- Women's and Gender Studies Major
- Gender and Health Major
- Honors Program
- Undergraduate Courses
- Transfer Credit
- Global and Intercultural Study
- What Can You Do With a Women's and Gender Studies Degree?
- Herman Family Internship Initiative
The minor in Social Class and Inequality Studies is the nation's first degree program focused on social class. Launched in fall 2019, this interdisciplinary minor brings together courses in Women's and Gender Studies and from across the LSA curriculum that address social class as an analytic category and explore the intersections of class with race, gender, and other dimensions of social structure.
Required and elective courses taken together will provide a strong, interdisciplinary understanding of how social class has operated in past cultures, as well as how it operates in the present in the U.S. and elsewhere.
This minor requires students to take five courses totalling at least 15 credits. Students are encouraged to consult with a department advisor for additional information, and should consult the worksheet for minor requirements when planning their program.
Minimum Credits: 15
WGS/SOC 216 — Thinking Class: Inequality in Media, Bodies, Environment, and More
or SOC 242 — The Experience of Social Class in College and the Community
Electives: Four electives (12 credits) from a list of approved courses. Of the total 15 credits, at least six credits must be taken in Women's and Gender Studies. At least two courses must be at the 300 level or above, with at least one at the 400 level.
Courses in Women's and Gender Studies
- WGS 216: Thinking Class: Inequality in Media, Bodies, Environment, & More
- WGS 220: Perspectives in Women's Health
- WGS 250: Race, Gender and Nation
- WGS / PSYCH 297: Promoting Equity and Inclusion in the Academy and the Workplace
- WGS / PSYCH 309: Psychology of Social Change: Gender and Global Feminism
· WGS / ENGLISH 314: Gender and Sexuality Studies in Literature, section titled "Narratives of Girlhood"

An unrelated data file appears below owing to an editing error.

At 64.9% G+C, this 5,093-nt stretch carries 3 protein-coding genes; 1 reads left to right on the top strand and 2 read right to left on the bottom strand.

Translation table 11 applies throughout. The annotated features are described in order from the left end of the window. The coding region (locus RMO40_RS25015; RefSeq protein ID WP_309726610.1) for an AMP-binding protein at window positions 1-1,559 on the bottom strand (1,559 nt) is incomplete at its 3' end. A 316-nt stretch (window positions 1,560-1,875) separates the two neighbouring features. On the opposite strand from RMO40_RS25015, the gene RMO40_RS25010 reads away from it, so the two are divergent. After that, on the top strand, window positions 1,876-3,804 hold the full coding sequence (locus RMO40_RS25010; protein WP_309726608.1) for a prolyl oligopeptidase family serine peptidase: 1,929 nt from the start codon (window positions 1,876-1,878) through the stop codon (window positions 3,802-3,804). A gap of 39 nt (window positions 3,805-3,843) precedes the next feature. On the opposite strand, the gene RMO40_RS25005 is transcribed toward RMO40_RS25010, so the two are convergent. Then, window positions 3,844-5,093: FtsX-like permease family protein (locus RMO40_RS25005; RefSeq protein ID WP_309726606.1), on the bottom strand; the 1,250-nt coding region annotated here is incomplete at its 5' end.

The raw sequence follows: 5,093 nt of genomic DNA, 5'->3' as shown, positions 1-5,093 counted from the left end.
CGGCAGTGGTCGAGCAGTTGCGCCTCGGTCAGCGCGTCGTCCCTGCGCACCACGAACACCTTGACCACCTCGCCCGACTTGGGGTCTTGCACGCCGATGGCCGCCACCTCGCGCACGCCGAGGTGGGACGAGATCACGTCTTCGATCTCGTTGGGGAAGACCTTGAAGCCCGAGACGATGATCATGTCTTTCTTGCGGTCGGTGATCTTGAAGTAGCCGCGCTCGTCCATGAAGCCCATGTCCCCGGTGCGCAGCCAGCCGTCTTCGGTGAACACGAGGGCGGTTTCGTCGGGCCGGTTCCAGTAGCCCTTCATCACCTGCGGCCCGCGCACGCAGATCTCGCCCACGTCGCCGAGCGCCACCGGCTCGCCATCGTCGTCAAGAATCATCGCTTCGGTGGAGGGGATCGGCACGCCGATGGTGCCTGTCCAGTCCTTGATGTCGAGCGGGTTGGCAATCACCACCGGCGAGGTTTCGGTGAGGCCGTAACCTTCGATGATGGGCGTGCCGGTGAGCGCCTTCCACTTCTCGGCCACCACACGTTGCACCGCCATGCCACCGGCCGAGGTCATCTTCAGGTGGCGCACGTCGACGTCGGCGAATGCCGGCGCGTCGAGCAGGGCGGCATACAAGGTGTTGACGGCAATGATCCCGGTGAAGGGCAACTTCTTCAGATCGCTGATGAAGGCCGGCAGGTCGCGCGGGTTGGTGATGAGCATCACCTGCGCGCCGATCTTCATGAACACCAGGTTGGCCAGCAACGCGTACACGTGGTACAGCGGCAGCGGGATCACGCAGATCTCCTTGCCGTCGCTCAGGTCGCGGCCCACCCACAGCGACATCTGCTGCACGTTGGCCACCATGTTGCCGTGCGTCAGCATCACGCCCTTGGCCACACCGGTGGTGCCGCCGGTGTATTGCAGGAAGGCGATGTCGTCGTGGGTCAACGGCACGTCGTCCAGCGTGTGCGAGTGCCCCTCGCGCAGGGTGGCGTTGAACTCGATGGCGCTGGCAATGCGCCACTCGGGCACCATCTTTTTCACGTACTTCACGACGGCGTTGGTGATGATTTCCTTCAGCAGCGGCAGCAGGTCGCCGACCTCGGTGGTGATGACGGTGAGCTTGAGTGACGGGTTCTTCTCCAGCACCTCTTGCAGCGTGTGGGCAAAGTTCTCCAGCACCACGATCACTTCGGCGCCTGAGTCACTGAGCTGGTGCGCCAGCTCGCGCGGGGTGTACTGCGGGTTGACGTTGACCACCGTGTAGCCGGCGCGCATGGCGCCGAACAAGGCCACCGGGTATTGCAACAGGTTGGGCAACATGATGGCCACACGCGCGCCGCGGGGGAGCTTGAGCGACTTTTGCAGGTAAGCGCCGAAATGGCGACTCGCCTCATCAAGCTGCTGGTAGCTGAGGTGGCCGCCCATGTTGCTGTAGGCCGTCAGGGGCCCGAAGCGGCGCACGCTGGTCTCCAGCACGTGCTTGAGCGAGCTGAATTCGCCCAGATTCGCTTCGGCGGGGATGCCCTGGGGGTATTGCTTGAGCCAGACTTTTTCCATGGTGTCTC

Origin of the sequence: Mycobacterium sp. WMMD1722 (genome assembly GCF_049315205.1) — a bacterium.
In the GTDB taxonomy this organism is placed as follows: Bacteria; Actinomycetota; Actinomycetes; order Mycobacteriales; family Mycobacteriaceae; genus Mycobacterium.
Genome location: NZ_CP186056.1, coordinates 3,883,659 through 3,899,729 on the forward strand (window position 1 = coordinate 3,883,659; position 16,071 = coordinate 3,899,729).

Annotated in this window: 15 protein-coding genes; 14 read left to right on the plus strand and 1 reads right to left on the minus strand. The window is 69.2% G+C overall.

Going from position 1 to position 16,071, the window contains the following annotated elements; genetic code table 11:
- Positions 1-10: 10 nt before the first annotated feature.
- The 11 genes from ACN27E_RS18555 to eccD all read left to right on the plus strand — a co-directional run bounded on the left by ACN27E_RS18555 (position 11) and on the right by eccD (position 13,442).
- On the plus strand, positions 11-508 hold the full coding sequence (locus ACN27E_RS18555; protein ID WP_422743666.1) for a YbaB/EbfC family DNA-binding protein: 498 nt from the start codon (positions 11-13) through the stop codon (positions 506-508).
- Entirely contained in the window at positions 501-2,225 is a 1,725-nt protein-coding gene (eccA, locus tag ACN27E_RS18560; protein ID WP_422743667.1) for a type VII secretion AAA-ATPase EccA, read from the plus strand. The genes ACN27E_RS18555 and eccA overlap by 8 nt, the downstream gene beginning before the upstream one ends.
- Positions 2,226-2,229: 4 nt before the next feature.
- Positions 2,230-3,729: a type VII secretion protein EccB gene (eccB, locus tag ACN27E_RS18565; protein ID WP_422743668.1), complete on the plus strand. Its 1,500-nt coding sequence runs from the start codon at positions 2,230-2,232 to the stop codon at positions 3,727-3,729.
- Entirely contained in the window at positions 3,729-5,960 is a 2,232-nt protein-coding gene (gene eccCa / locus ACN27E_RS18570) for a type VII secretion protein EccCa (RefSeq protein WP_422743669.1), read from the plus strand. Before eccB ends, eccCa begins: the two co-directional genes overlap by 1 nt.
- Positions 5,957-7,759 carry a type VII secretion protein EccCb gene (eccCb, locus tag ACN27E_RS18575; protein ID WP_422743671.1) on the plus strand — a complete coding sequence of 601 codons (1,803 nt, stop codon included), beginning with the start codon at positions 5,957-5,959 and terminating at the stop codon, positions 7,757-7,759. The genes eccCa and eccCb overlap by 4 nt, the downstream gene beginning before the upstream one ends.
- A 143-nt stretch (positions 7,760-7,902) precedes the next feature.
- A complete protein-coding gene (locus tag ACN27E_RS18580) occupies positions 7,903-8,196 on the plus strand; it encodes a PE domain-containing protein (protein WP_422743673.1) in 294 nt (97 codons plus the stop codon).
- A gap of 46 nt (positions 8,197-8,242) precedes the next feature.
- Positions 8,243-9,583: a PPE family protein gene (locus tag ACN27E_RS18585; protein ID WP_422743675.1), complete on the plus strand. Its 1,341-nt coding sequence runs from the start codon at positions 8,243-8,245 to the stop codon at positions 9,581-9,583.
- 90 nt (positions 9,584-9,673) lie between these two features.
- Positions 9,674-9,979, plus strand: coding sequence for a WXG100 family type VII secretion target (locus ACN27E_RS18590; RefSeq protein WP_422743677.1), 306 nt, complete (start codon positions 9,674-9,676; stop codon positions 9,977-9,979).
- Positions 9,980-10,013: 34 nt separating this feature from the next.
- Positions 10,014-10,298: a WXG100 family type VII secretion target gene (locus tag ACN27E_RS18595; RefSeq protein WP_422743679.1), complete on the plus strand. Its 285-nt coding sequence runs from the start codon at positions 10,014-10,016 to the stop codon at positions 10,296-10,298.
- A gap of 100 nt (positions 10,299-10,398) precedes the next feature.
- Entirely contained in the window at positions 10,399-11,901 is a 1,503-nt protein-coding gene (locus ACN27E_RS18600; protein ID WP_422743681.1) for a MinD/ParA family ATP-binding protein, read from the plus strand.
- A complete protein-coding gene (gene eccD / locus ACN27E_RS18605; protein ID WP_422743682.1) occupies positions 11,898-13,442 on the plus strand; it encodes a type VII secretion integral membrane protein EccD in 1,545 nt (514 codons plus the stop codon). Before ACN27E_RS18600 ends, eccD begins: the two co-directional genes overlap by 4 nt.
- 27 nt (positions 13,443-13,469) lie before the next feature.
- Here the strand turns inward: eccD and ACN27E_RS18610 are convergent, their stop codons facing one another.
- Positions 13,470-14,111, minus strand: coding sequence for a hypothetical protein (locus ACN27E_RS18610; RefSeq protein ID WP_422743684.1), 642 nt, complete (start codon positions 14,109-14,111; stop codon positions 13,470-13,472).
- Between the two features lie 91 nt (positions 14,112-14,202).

· WGS / ENGLISH 315: Women and Literature, section titled, "Working-Class Women's Literature"
· WGS 319: Race, Class, and Women's Reproductive Health
· WGS 331: Feminist Theoretical Perspectives in Gender and Health
· WGS 335: Gender and Globalization
· WGS / AAS / HISTORY 337: Black Women in the U.S., Part II: Contemporary Perspective in the 20th and 21st Centuries
· WGS / AAS 365: Global Perspectives on Gender, Health, and Reproduction
· WGS 374: Race, Gender and Incarceration
· WGS / PSYCH 394: Sex, Sexuality and Public Policy
· WGS 410 - Reproductive Justice: Legal and Ethical Issues
· WGS/AMCULT 411 - Rednecks, Queers, and Country Music
· WGS/ANTHRO 428 - Sex Panics in the UK and the US
· WGS/ANTHRO 446 - Sex and the City: Urban Geography and Sexual Locations
· WGS 417 - Race, Gender, & Mental Health in the 19th Century
· WGS 443 - Pedagogy of Empowerment: Activism in Race, Gender, and Health
Courses in Other Departments
· AAS 347 / HISTORY 329 / RCSSCI 343 / SOC 335: Urban Inequality in America
· AAS 453: Culture, Class, and Conflict in Southern Africa
· ALA / PSYCH / SOC 218: Foundations of Intergroup Relations
· AMCULT / HISTORY 440: American Thought and Culture Since 1940
· AMCULT / SOC 221: Social Inequality
· ASIAN 383: Wealth and Poverty in Korea: What it means to be rich (or not) in Korea
· ECON 325: Economics of Education
· ECON 320: Survey of Labor Economics
· ENGLISH 290: Themes in Language and Literature, section titled: "Working Class Literature"
· ENGLISH 317: Literature and Culture, section titled: "Rust Belt Literature" or "Inside-Out Prison Exchange"
· ENGLISH 384: Caribbean Literature, section titled "Caribbean Women Writers"
· ENGLISH 390: Literature and Culture, section titled "The Theory Mess"
· ENGLISH 450: Studies in Medieval and Renaissance Literature, section titled: "Medieval Rebels"
· ENVIRON 222 - Introduction to Environmental Justice
· HISTORY 282: A History of the Economy
· HISTORY 445: Topics in History, sections titled: "Capitalism and Socialism" or "What is Capitalism?"
· MEMS 220: Knights, Peasants, and Bandits
· ORGSTUDY 495: Special Topics in Organizational Studies, section titled: "Organizations and Inequality: Race, Class, and Gender in Education"
· POLSCI 332: The Politics of America's Economic Inequality
· RCSSCI 360: Social Science Junior Seminar, section titled "Labor Movements, Inequality and Democracy"
· RCSSCI 365: Excellence, Equity, and the Politics of Education
· SOC 233: Social Problems
· SOC 242: The Experience of Social Class in College and the Community
· SOC 305: Sociological Theory
· SOC 315: Economic Sociology
· SOC 495: Topics in Sociology, section titled: "Inequality in Education"
· SOC 503: The Sociology of Race, Ethnicity, and Immigration
· SOC 595 - Topics in Sociology, sections titled: "Social Stratification" or "Stable and Integrated Housing for America's Working Poor"
At least 10 credits in the minor must be elected in-residence: Courses elected on the Ann Arbor campus or at off-campus sites directed by Ann Arbor faculty. This includes STDABRD, Camp Davis, Biological Station, Michigan-in-Washington.
All courses in the minor in Social Class and Inequality Studies must be completed with a C- or above.